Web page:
Tag Archives: glycogen synthase kinase

br Materials and methods br Results and discussion br

Materials and methods

Results and discussion

The continuous precipitation of glycogen synthase kinase particles was investigated in two CSTRs operated in series for the first time at room temperature (ambient conditions were used with an objective of saving the energy requirements) in the presence and absence of ultrasonic irradiations. The effect of various operating parameters such as Ca(OH)2 concentration, CO2 flow rate and Ca(OH)2 slurry flow rate on the particle size and morphology of CaCO3 was investigated for both the synthesis approaches. It was established that the particle size of CaCO3 in the carbonation reaction was dependent on the operating parameters and also use of ultrasound made a distinct effect on the morphology and the final particle size. Smaller particles of calcium carbonate with a narrower particle size distribution were obtained for the approach based on the use of ultrasound as compared to the conventional approach. For both the approaches, the particle size decreased with an increase in the concentration of Ca(OH)2, CO2 flow rate as well as slurry flow rate. XRD and FTIR analysis confirmed that only calcite phase of CaCO3 was formed for both the synthesis approaches. It was also established that the shape of the crystals varied with the synthesis approach. Rhombohedral calcite particles were formed in the presence of ultrasound while conventional stirring based approach of synthesis resulted in spindle like particles. Overall the current work has clearly established the utility of ultrasound assisted approach with two reactors in series for obtaining lower mean size of particles as compared to the conventional approach of synthesis also giving higher capacity for processing as compared to the single reactor based approach.

Understanding and characterization of the wettability of a surface by a liquid is a process of great scientific as well as industrial importance. The wetting of solid surfaces by liquids is the governing phenomenon in processes such as lubrication, coatings, printing, detergency, separations process, and manufacture of composite materials [1–4].
Wettability is the ability of a liquid to maintain contact with a solid surface, resulting from the molecular interaction of the solid with the liquid. The degree of wettability is determined by the balance of forces of adhesion and cohesion between the surfaces involved in the interface. The greater the wettability the greater are the adhesion forces between the solid and liquid. This proposal, called the force treatment of the wettability process, is supported by several scientists like Extrand [5] and Lichao Gao [6], who proposed that the force per unit length gives a more clear understanding of the wettability phenomena and the hysteresis produced when the advancing and receding contact angle are measured. This last point of view allows the vector sum leading to the well-known Young relationship. It should be noted that a vector sum like that shown in Fig. 1 must be made only if the forces are applied at one point, in this case the point where the three interfaces, solid, liquid, and gas meet. There are other scientists like Wenzel [7] and Cassie [8] who introduce other points of view, suggesting that the balance of surface energies are the governing mechanism describing the wettability phenomena. It is interesting to point out that the controversy between the two points of view is alive until our days. However, the great interest of this controversy will not be treated in this paper because the experimental emphasis of this research leaves it out of its scope.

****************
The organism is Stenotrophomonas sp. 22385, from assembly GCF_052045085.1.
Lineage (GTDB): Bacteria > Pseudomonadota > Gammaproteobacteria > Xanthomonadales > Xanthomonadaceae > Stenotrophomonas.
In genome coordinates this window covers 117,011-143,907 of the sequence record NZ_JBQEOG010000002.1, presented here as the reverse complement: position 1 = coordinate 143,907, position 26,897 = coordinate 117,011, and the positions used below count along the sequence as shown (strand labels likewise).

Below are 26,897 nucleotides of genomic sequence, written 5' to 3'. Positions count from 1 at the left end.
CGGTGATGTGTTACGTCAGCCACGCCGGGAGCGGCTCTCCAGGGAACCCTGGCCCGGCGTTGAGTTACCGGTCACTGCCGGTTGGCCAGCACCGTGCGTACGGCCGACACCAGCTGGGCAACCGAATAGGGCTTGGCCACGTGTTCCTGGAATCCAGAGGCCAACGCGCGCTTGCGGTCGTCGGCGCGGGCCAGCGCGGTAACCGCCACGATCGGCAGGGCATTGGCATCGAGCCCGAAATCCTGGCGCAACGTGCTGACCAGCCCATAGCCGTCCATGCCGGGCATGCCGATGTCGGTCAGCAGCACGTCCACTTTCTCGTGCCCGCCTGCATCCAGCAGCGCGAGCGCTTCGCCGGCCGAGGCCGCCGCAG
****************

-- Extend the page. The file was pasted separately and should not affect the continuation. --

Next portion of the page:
Numerous methods have been developed to measure the forces involved in the phenomenon of wettability, e.g., Wilhelmy plate and Du Nouy ring [9]. These methods allow measuring the cohesive strength of a liquid and a surface at equilibrium as well as in a dynamic way.
Moreover, each material has a specific energy and expresses different surface adhesion forces when in contact with a liquid, the magnitude of these forces depends not only on the nature of both, but also on the history of wetting, porosity, and chemical properties. This makes it difficult to know all the real surface energies and their balance of forces. In addition, there are other problems with the surface wetting, since there is not a perfectly smooth surface, and regardless of the polishing efforts that are made, a surface will always have some degree of roughness, making it difficult to assess the real dimensions of a wetted surface. For instance, if a solid surface is roughened so that a unit plane geometrical area has an actual surface area σ times that of the “smooth” surface, the measured contact angle obtained from will be termed “apparent contact angle”. This denomination may be considered somewhat arbitrary, however, the surface area of a solid liquid interface is unique and can always be identified with its plane geometrical area [10].